Of Raleigh And The First Plantation


That winter the colonists had enough novelties, excitements, dangers, consolations, to last them a lifetime. They kept Christmas in bad weather, “among the savages, where we were never more merry, nor fed on more plenty of good oysters, fish, flesh, wild fowl and good bread, nor never had better fires in England than in the dry smoky houses of Kecoughtan.” Relations with the Indians had all the complexity of contacts between races at very different levels of civilization, by turns friendly and hostile—or rather, the same emotions in the same breast, so that a sharp lookout had to be kept all the time. The company at home insisted on the coronation of Powhatan, the leading chief of the area, against Smith’s better judgment: of “subtle understanding and politic carriage,” he was rendered all the more difficult to deal with.

The most dangerous moment came when the small group of Germans in the colony conspired, characteristically, to betray it. They surreptitiously smuggled weapons to the natives and hoped to betray the colony to Spain. Equally characteristically, they got what was coming to them; a brace who got away to Powhatan had their brains beaten out for their treachery to the English. Then the Indians gave a masque, or entertainment, in the woods, after which their women pursued the embarrassed Smith with their pressing endearments. Or Powhatan’s pretty daughter Pocahontas, not yet however nubile, would turn cart wheels naked in the streets of Jamestown to delight the hearts of the planters.

At home in England a wave of interest in Virginia was rising to the height of a national enterprise. The undertaking was gathering way and was launched in 1609 with the second charter, the effective instrument in the creation of Virginia. For this incorporated the Virginia Company that governed the colony and saw it through its infancy to a permanent existence, and separated it from the Plymouth Company, concerned now only with the north. The Virginia Company drew upon a most impressive array of support that can truly be said to represent the nation. It came to include 56 city companies and some 659 individuals—21 peers, 96 knights, 28 esquires, 58 gentlemen, 110 merchants, 282 citizens, and so on. To read the names of the adventurers is like hearing a roll call of the most active elements in the society of the last years of Shakespeare. There they all are, from the Archbishop of Canterbury and Shakespeare’s own patrons, the Earls of Southampton, Pembroke, and Montgomery, through many names with more distant echoes, for there are Cecils and Cromwells and Chamberlains, Lord North along with the Spencer ancestor of the Churchills, while the Winston ancestor took shares later; Anglican bishops alongside of Puritans and Catholics; famous figures in the life of London down to an obscure Cornish squire like William Roscarrock, living there on the Atlantic coast near Padstow; or Gabriel and John Beadle, two poor gentlemen who went out to Virginia in the first supply (1608). Everybody who was anybody seems to have been in it, except the poets—and they as usual were short of cash.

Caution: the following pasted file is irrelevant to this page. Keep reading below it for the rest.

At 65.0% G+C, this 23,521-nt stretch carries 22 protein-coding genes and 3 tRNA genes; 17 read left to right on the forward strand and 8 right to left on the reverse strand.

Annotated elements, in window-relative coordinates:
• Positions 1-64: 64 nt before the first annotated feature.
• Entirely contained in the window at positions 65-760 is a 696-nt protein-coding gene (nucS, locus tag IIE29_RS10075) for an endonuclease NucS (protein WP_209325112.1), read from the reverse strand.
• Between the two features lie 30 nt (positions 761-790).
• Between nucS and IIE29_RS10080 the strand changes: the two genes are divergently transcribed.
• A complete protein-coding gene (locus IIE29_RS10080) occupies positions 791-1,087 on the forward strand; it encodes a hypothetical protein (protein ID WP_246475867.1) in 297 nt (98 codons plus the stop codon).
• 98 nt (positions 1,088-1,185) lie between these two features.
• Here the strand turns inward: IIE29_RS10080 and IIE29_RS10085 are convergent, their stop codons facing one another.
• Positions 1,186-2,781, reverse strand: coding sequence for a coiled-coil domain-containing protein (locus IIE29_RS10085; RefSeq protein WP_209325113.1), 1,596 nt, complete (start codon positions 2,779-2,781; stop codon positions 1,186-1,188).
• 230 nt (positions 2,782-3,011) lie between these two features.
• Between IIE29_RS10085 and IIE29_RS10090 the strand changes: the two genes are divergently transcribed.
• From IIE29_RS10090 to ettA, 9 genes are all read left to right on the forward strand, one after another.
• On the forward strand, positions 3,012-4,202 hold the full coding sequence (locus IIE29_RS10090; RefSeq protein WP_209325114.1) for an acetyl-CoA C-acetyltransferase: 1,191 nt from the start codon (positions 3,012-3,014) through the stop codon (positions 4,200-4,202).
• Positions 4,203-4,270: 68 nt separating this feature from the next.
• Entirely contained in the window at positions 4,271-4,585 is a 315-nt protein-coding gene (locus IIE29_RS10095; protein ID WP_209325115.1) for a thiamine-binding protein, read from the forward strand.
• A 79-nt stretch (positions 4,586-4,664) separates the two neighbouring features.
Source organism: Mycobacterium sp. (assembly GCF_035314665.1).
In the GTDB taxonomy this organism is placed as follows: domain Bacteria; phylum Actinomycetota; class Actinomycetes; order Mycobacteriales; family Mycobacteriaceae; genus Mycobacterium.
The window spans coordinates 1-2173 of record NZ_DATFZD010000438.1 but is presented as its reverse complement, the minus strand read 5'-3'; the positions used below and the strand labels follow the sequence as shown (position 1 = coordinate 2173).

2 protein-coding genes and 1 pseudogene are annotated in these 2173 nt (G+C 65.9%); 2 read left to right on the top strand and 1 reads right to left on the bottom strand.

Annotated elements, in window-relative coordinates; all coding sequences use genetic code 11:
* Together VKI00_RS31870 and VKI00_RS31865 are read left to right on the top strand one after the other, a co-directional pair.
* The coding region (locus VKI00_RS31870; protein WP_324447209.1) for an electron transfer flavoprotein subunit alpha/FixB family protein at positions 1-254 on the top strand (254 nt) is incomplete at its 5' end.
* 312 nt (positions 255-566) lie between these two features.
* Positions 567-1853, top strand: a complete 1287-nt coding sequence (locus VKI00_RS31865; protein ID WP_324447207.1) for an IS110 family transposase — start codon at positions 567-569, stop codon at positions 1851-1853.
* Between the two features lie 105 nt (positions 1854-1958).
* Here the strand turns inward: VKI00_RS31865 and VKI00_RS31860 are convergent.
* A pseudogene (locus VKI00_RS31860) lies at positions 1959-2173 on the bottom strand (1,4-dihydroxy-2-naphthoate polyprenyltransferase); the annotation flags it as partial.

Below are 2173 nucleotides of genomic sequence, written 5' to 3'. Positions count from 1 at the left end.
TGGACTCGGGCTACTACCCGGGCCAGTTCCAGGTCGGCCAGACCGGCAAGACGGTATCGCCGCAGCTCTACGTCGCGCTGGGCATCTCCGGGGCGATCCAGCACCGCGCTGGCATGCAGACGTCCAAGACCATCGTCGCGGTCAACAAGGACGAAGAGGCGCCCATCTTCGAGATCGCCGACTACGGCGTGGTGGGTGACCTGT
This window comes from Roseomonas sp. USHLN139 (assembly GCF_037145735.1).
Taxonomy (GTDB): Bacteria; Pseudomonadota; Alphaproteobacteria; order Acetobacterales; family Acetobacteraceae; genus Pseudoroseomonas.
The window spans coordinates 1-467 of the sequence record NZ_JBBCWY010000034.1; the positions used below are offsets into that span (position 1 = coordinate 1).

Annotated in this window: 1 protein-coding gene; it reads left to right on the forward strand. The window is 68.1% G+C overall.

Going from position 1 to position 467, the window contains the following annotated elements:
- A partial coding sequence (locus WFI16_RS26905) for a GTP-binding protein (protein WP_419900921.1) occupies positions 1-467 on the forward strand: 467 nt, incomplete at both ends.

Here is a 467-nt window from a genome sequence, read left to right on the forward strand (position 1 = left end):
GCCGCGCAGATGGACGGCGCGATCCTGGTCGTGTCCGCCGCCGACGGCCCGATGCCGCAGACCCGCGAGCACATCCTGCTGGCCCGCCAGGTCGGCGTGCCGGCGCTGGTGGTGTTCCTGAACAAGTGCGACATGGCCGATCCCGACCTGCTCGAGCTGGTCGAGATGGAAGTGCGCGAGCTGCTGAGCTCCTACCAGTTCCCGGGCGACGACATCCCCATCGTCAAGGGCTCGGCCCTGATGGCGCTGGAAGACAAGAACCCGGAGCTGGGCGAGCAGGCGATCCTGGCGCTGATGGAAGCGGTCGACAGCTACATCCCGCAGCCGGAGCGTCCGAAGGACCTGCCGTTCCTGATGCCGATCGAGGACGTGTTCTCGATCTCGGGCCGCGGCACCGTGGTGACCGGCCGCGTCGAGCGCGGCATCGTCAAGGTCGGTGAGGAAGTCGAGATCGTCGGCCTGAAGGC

The jealous attentions of the Spanish ambassador Zuñiga were aroused. Amazed at the response to Virginia in English society, he wrote home to Philip III that “fourteen earls and barons have given 40,000 ducats, the merchants give much more, and there is no poor little man nor woman who is not willing to subscribe something … Much as I have written to your Majesty of the determination they have formed here to go to Virginia, it seems to me that I still fall short of the reality.”

For Virginia itself the effective change made by the second charter was the appointment of a governor with real power and authority, advised but not displaceable by the council there. The governor appointed, Lord De la Warr, was to follow Sir Thomas Gates, who meanwhile went as his deputy, with Sir George Somers as admiral of the fleet of eight ships that left Plymouth in May. This had some six hundred colonists on board, including one hundred women: the largest expedition for America until the mass emigration to Massachusetts started in 1630.

The sailing of Somers’ little fleet has been described as “the true beginning of one of the great folk movements of history,” but Virginia’s ill luck held good. To avoid Spanish attentions and a long sea voyage, Somers’ fleet took a direct course across the Atlantic from the Canaries. They ran into a hurricane, and Somers’ flagship was cast away upon the coast of Bermuda, though all the folk were saved. The “still-vexed Bermoothes” were thought by the Elizabethans to be haunted by evil spirits. Out of the fusion of those two inspirations—for several accounts of it circulated at home—came The Tempest.